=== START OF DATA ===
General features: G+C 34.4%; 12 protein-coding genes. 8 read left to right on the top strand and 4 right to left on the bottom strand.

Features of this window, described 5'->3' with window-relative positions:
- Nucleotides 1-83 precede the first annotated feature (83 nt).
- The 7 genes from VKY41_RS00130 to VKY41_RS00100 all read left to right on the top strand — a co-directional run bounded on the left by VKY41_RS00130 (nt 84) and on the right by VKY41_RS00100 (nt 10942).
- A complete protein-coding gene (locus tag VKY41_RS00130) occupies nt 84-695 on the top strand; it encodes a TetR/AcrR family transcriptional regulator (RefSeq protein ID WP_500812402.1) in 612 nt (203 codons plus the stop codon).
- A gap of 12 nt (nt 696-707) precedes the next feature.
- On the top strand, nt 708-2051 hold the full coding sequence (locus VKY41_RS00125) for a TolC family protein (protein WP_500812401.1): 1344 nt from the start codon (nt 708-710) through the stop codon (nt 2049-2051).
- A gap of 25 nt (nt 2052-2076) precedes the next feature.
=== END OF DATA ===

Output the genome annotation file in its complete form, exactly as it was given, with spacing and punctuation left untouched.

General features: G+C 34.4%; 12 protein-coding genes. 8 read left to right on the top strand and 4 right to left on the bottom strand.

Features of this window, described 5'->3' with window-relative positions:
- Nucleotides 1-83 precede the first annotated feature (83 nt).
- The 7 genes from VKY41_RS00130 to VKY41_RS00100 all read left to right on the top strand — a co-directional run bounded on the left by VKY41_RS00130 (nt 84) and on the right by VKY41_RS00100 (nt 10942).
- A complete protein-coding gene (locus tag VKY41_RS00130) occupies nt 84-695 on the top strand; it encodes a TetR/AcrR family transcriptional regulator (RefSeq protein ID WP_500812402.1) in 612 nt (203 codons plus the stop codon).
- A gap of 12 nt (nt 696-707) precedes the next feature.
- On the top strand, nt 708-2051 hold the full coding sequence (locus VKY41_RS00125) for a TolC family protein (protein WP_500812401.1): 1344 nt from the start codon (nt 708-710) through the stop codon (nt 2049-2051).
- A gap of 25 nt (nt 2052-2076) precedes the next feature.